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United States v. Robinson

November 10, 2009


Appeal from the United States District Court for the Northern District of Illinois, Eastern Division. No. 08 CR 00067-Elaine E. Bucklo, Judge.

The opinion of the court was delivered by: Manion, Circuit Judge.


Before POSNER, MANION, and EVANS, Circuit Judges.

In 2003, Myron "Boojie" Robinson gave law enforcement agents a signed statement implicating himself in criminal firearms trafficking. In 2008, he was indicted for conspiring to transport firearms across state lines without a license and for receiving firearms transported across state lines in violation of 18 U.S.C. § 922. Before trial, he filed a motion to suppress the statement he had given to law enforcement agents, arguing that he was interrogated in violation of his Fifth Amendment rights. The district court denied the motion. The case went to trial and Robinson was convicted. Robinson appeals, arguing that the district court erred in denying his motion to suppress. We affirm.

I. Background

Myron Robinson is apparently one of those people who is blessed with the gift of gab, but in this case that gift turned out to his detriment. Over the years, his criminal associations have brought him into contact with quite a few federal and state law enforcement agents. Despite the apparent conflicts of interest, Robinson has kept in touch with several of these acquaintances. He has even called them for advice on critical personal decisions, such as where to find the best criminal defense representation. In 1995 and 1996, Robinson got to know FBI Special Agent R. Lee Walters and Assistant United States Attorney for the Northern District of Illinois Brian Netols. At that time, Robinson was a cooperating witness in an undercover sting investigation involving corrupt police officers. Robinson was paid cash for his cooperation, but during the investigation he made false statements to federal agents, which led to his guilty plea for violating 18 U.S.C. § 1001. He was sentenced to two years' probation. Over the next decade, Robinson kept in occasional contact with Agent Walters, calling him as often as three times per year to catch up and make small talk. Robinson also had some contact with Netols over the years. Most recently, in early 2008, he contacted Netols and asked for a recommendation for an attorney to represent him in this case. Netols ended the conversation after determining Robinson had been charged in federal court and was represented by counsel.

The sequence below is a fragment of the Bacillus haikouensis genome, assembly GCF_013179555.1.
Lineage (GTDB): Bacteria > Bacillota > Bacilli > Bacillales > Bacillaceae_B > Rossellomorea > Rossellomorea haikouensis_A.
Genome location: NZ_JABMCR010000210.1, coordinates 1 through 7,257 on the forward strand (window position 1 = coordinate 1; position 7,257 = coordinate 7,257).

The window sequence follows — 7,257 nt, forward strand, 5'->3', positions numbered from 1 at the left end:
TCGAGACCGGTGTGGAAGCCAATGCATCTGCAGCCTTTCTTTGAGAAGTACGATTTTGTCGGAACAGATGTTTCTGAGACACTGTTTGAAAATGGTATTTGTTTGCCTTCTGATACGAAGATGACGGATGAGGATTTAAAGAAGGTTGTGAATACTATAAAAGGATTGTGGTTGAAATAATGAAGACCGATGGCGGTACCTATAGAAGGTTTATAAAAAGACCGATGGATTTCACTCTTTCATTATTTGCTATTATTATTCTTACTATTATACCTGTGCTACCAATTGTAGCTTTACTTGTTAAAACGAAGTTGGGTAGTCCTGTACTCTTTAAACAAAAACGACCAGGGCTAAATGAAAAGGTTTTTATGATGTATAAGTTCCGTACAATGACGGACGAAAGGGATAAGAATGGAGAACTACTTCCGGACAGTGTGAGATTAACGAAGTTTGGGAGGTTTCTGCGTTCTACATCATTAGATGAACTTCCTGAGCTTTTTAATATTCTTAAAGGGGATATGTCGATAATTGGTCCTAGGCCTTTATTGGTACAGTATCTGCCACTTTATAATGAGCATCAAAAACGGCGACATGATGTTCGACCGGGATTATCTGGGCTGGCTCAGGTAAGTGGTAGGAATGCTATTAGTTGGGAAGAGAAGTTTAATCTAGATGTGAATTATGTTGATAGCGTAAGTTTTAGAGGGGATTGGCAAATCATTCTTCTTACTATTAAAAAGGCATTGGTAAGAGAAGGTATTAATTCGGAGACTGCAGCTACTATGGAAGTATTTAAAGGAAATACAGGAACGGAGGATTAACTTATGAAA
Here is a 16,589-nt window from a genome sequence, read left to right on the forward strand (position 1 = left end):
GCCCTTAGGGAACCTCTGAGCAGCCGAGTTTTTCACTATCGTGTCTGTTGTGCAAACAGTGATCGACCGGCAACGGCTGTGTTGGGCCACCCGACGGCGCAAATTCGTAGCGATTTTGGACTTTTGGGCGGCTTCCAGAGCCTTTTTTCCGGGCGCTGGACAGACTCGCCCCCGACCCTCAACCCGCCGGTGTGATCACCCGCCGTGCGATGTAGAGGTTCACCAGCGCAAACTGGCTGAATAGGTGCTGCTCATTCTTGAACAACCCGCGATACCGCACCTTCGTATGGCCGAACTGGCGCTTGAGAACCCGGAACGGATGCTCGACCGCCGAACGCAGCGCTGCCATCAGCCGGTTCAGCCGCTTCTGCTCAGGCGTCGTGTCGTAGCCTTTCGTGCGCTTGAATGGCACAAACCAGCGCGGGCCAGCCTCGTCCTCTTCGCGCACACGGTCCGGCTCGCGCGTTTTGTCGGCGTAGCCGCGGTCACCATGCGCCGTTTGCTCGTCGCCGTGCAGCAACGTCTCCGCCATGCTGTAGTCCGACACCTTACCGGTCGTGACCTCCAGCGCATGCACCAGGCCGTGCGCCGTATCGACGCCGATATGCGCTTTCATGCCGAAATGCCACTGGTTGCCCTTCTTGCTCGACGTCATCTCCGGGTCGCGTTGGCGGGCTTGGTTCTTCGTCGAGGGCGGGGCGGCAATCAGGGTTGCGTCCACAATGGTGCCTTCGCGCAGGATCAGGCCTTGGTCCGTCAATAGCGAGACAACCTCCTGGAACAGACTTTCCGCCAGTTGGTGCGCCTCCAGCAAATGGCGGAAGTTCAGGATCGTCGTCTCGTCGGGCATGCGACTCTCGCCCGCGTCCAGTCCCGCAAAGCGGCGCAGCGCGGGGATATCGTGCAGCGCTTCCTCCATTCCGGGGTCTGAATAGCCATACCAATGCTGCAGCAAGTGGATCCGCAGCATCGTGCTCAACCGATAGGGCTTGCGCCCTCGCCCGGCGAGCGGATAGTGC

Returning to 2002, after his brief stint assisting federal law enforcement (and presumably after his term of probation had expired), Robinson and Carlos Orr went into business together reselling ill-gotten guns in the Chicago area. Robinson used his connections in Shreveport, Louisiana to make straw purchases of guns at pawn shops.*fn1